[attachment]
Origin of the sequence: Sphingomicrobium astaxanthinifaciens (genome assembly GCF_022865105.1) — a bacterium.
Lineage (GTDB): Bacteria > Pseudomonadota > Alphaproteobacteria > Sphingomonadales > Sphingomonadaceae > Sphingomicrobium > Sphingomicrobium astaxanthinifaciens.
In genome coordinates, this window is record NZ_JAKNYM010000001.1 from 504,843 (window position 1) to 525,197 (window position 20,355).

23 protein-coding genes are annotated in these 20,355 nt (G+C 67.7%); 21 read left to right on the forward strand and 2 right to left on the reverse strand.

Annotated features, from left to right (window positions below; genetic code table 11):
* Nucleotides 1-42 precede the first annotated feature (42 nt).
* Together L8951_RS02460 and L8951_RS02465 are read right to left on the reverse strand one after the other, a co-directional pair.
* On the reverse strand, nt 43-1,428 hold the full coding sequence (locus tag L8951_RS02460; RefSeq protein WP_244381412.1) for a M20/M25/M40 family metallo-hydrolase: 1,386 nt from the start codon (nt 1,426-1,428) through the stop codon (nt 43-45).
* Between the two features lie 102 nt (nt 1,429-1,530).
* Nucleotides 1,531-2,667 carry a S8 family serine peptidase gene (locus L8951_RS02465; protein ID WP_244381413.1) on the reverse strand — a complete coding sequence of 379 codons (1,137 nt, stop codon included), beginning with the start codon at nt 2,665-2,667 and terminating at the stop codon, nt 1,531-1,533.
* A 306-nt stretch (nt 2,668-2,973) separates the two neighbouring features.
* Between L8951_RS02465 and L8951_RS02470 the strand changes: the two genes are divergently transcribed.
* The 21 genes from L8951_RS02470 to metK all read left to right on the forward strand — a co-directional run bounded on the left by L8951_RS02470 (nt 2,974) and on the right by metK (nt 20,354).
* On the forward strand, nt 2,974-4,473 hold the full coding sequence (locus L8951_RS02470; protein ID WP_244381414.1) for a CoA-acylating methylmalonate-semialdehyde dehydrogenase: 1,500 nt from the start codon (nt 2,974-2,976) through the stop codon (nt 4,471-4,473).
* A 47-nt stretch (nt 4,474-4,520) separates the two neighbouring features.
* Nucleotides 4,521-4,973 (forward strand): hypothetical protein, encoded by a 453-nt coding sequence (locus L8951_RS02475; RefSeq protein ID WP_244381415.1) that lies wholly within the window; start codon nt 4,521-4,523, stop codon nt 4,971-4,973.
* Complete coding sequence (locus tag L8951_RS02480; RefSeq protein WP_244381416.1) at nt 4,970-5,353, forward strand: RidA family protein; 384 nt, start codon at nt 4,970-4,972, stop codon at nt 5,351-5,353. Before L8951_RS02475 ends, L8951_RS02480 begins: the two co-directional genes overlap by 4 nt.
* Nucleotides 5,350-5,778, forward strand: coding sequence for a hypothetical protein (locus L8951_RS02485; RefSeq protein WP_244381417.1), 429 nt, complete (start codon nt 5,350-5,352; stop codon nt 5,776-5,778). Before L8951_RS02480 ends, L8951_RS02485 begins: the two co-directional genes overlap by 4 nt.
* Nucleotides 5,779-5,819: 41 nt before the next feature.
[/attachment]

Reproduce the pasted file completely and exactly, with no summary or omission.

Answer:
Origin of the sequence: Sphingomicrobium astaxanthinifaciens (genome assembly GCF_022865105.1) — a bacterium.
Lineage (GTDB): Bacteria > Pseudomonadota > Alphaproteobacteria > Sphingomonadales > Sphingomonadaceae > Sphingomicrobium > Sphingomicrobium astaxanthinifaciens.
In genome coordinates, this window is record NZ_JAKNYM010000001.1 from 504,843 (window position 1) to 525,197 (window position 20,355).

23 protein-coding genes are annotated in these 20,355 nt (G+C 67.7%); 21 read left to right on the forward strand and 2 right to left on the reverse strand.

Annotated features, from left to right (window positions below; genetic code table 11):
* Nucleotides 1-42 precede the first annotated feature (42 nt).
* Together L8951_RS02460 and L8951_RS02465 are read right to left on the reverse strand one after the other, a co-directional pair.
* On the reverse strand, nt 43-1,428 hold the full coding sequence (locus tag L8951_RS02460; RefSeq protein WP_244381412.1) for a M20/M25/M40 family metallo-hydrolase: 1,386 nt from the start codon (nt 1,426-1,428) through the stop codon (nt 43-45).
* Between the two features lie 102 nt (nt 1,429-1,530).
* Nucleotides 1,531-2,667 carry a S8 family serine peptidase gene (locus L8951_RS02465; protein ID WP_244381413.1) on the reverse strand — a complete coding sequence of 379 codons (1,137 nt, stop codon included), beginning with the start codon at nt 2,665-2,667 and terminating at the stop codon, nt 1,531-1,533.
* A 306-nt stretch (nt 2,668-2,973) separates the two neighbouring features.
* Between L8951_RS02465 and L8951_RS02470 the strand changes: the two genes are divergently transcribed.
* The 21 genes from L8951_RS02470 to metK all read left to right on the forward strand — a co-directional run bounded on the left by L8951_RS02470 (nt 2,974) and on the right by metK (nt 20,354).
* On the forward strand, nt 2,974-4,473 hold the full coding sequence (locus L8951_RS02470; protein ID WP_244381414.1) for a CoA-acylating methylmalonate-semialdehyde dehydrogenase: 1,500 nt from the start codon (nt 2,974-2,976) through the stop codon (nt 4,471-4,473).
* A 47-nt stretch (nt 4,474-4,520) separates the two neighbouring features.
* Nucleotides 4,521-4,973 (forward strand): hypothetical protein, encoded by a 453-nt coding sequence (locus L8951_RS02475; RefSeq protein ID WP_244381415.1) that lies wholly within the window; start codon nt 4,521-4,523, stop codon nt 4,971-4,973.
* Complete coding sequence (locus tag L8951_RS02480; RefSeq protein WP_244381416.1) at nt 4,970-5,353, forward strand: RidA family protein; 384 nt, start codon at nt 4,970-4,972, stop codon at nt 5,351-5,353. Before L8951_RS02475 ends, L8951_RS02480 begins: the two co-directional genes overlap by 4 nt.
* Nucleotides 5,350-5,778, forward strand: coding sequence for a hypothetical protein (locus L8951_RS02485; RefSeq protein WP_244381417.1), 429 nt, complete (start codon nt 5,350-5,352; stop codon nt 5,776-5,778). Before L8951_RS02480 ends, L8951_RS02485 begins: the two co-directional genes overlap by 4 nt.
* Nucleotides 5,779-5,819: 41 nt before the next feature.